5COMP scoring added an average of 26% to the top-12 scorers and 28% to the top-24 quarterbacks.  While we generally see an increase for all quarterbacks, adding/subtracting points for completions/incompletions affects quarterbacks differently.   Derek Carr (43%), Drew Brees (41%), Phillip Rivers (40%), Matt Ryan (38%), and Jimmy Garoppolo (37%) saw some of the biggest gains in this scoring format.  Josh Allen (14%) and Lamar Jackson (16%) displayed some of the smallest increases among notable fantasy starters.  High volume, accurate quarterbacks receive the most help, relative to their peers, while quarterbacks who significantly rely on their legs for fantasy points are hurt the most.  The reader should also note that completion percentage generally decreases with depth of target.  We should not then be surprised that some of the quarterbacks showing the biggest increases in fantasy scoring when adding completion points were those with the lowest average intended air yards per attempt.

Maybe the more important question is how these scoring changes affect quarterback values.  As usual, the answer depends.  Notice from the above scoring chart how the slopes of the scoring curves look similar for both scoring formats presented.  This means the marginal points scored going from one quarterback to the next ranked one is similar in both formats.  Using VBD valuation, the total value of quarterbacks for 12-team, 1-QB leagues actually decreased slightly by adding completions/incompletions scoring in 2019.  NFL rules encouraging the passing game and many coaches moving to a lower depth-of-target approach have bunched mid-range quarterbacks into a somewhat similarly accurate group.  Combine with similar volume for many of these QBs and you get a very flat tier of quality options available in 1-QB leagues.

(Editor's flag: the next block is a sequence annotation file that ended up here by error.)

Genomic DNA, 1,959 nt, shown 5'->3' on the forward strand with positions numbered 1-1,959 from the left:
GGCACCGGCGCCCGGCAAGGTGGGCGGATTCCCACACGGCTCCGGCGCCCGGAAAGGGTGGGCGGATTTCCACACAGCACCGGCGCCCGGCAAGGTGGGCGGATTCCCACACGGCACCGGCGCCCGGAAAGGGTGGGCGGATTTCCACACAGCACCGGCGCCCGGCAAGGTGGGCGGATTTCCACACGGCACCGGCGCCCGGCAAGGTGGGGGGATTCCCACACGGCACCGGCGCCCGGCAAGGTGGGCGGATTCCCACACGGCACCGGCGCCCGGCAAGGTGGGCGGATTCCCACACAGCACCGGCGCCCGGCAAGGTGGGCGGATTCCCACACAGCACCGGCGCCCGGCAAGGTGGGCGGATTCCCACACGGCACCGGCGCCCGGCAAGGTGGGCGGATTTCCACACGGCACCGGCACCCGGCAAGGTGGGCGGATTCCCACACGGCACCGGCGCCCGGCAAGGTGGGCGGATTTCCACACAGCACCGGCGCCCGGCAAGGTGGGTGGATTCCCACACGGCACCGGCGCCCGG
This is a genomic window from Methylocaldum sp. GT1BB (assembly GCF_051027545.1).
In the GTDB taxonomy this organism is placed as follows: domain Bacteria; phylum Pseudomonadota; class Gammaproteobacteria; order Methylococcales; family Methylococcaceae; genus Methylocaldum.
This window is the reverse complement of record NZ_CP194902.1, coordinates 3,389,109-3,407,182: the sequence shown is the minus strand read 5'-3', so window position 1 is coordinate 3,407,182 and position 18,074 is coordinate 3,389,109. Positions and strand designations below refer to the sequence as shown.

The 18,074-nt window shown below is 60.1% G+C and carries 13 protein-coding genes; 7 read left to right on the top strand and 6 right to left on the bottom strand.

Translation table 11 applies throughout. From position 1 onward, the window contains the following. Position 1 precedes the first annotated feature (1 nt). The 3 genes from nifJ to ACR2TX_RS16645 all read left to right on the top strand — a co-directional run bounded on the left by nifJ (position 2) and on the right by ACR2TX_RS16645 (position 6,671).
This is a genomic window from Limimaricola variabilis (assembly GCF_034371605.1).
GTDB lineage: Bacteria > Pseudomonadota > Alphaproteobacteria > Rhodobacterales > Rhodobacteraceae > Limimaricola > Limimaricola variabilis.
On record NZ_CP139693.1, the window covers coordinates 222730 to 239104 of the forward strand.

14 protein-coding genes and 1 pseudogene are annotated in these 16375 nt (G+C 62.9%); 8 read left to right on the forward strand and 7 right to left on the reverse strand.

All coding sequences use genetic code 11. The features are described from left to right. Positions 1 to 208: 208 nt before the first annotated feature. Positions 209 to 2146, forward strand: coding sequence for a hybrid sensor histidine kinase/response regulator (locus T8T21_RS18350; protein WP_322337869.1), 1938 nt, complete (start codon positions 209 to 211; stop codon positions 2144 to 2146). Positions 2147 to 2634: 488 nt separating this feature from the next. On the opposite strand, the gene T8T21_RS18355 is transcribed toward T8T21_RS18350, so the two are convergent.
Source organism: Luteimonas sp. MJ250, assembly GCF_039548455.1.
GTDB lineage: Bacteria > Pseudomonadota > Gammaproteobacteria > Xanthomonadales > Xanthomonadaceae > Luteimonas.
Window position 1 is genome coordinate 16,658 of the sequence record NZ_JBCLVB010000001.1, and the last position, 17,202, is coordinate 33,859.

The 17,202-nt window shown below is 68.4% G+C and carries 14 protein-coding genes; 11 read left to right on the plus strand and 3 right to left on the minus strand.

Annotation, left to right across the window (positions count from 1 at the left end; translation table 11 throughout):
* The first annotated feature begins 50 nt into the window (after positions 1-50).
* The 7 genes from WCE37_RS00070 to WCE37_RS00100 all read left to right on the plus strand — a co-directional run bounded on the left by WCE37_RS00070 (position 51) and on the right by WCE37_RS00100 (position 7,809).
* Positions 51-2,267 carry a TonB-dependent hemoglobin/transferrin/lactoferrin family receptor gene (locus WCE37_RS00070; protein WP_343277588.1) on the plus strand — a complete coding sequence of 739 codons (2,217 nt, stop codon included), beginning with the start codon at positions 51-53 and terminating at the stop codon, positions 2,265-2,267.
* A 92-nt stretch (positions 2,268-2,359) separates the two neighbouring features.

The calculation changes when you look at superflex and bigger leagues with the ability to use more quarterbacks in starting lineups.  Lower tier quarterbacks generally see less volume and throw for lower completion percentages.  This leads to bigger differentiation in scoring when using completion scoring formats when compared to standard formats as leagues start more and more quarterbacks.  Using our 0.5COMP scoring substantially increased the total value of quarterbacks in a 12-team superflex league when compared to the ESPN scoring, for example.  The table below details how total value (in points above replacement) at the quarterback position in 12 team leagues changed with different scoring settings and league formats.

Total QB Positional Values under Various Formats

 

Most notably, we see the value of quarterbacks for superflex leagues increasingly climb as more points are added (subtracted) to completions (incompletions).  Another big implication for superflex leagues is that quarterbacks become near must-starts in the superflex spot as completion scoring gets higher weights.  QB scoring attains such heights that other positional players available for use in a superflex spot simply can’t realistically contend with QB scoring.  For example, the QB20 scored 280 fantasy points in the 0.5COMP system which is more than the RB7 and WR2 in PPR leagues.  A team would have to be absolutely stacked at either the RB or WR position to competitively use one in the superflex position.

Key Implications

  1. We do not see much value added to the quarterback position due to completion scoring in smaller 1-QB leagues (at least in 2019). The deep middle class of NFL starters does not show the variation needed to create the differences in fantasy scoring for added value.